I have written a few additional file date/time specific bit manipulation routines to take care of what was missing in Clipper and Nanfor. In Rev 0.90 they were written in Clipper and therefore not very fast. In Rev 0.91 they were migrated from Clipper code to assembly, so they are now substantially faster than before.
The names of the internal functions were also changed to reduce the risk of clashes with functions in other libraries. They now all start with "_lf".
In Rev 0.92, there were no changes in the existing code. The only significant changes in the library since Rev 0.91 were the added functions that are mentioned on the Changes page and also briefly above.
In Rev 1.00, the most important change is the reorganization of the library in two separate LIB files. This will require an update of your link script(s) and possibly some function name changes in your code (if you use any of the functions listed under "Low Level functions" above).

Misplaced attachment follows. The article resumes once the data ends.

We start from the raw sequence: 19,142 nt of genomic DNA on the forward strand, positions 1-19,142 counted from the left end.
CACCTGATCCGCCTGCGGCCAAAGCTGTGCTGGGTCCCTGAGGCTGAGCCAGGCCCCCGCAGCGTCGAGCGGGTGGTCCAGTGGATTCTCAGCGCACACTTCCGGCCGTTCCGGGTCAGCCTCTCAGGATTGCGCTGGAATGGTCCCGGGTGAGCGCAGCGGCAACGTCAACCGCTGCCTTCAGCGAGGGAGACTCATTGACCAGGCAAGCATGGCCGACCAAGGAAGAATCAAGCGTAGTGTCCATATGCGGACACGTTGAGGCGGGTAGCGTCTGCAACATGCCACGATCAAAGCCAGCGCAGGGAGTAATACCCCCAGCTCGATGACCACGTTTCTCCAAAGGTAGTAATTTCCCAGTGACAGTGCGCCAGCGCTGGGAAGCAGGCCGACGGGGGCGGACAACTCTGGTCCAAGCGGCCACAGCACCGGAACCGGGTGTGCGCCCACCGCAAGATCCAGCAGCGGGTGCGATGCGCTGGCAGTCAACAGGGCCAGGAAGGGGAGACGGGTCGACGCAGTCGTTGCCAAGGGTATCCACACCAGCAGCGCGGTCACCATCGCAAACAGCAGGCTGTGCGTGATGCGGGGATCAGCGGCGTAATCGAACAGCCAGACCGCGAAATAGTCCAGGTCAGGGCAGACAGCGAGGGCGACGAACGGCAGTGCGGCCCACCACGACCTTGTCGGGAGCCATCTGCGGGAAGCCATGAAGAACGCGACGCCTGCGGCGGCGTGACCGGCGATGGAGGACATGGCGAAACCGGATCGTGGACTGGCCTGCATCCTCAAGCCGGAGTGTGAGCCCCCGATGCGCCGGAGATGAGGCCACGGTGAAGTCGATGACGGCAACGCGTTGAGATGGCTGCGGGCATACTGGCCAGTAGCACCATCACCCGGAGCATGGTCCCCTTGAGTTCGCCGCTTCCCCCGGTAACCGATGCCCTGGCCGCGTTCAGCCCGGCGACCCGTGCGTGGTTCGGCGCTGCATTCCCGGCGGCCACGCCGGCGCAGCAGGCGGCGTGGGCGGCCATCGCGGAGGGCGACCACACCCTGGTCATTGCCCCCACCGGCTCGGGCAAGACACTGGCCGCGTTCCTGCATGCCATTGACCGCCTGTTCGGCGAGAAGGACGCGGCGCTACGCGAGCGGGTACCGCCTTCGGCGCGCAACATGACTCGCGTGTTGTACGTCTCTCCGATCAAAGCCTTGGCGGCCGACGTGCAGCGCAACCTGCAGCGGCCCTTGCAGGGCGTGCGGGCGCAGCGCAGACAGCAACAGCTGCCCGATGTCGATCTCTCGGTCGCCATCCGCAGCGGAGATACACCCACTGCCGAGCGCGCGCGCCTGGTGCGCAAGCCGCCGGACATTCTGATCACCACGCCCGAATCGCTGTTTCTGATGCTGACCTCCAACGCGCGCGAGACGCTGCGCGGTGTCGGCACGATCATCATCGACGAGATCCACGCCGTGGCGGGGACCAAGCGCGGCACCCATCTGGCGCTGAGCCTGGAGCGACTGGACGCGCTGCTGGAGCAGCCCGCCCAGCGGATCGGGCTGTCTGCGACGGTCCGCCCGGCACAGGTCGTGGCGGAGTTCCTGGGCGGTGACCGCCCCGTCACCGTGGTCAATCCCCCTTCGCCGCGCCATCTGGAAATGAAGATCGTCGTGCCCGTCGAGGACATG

Rev 1.00a adds a few new functions to the Low Level Library, but the LFN Library itself has not been changed.
Rev 1.10 adds support for dbf/ntx/ndx files and SUBSTed drives as well as LFN replacements for Clipper's memoread() and memowrit() functions. A few fixes and improvements to the already existing functions were also made.
Rev 1.11 fixes a typo in LF_Directory(), LF_CloseHand() and LF_IsFile() that prevented closing of the FileFind handle. The bug was introduced in Revision 1.10 so users of older versions are not affected.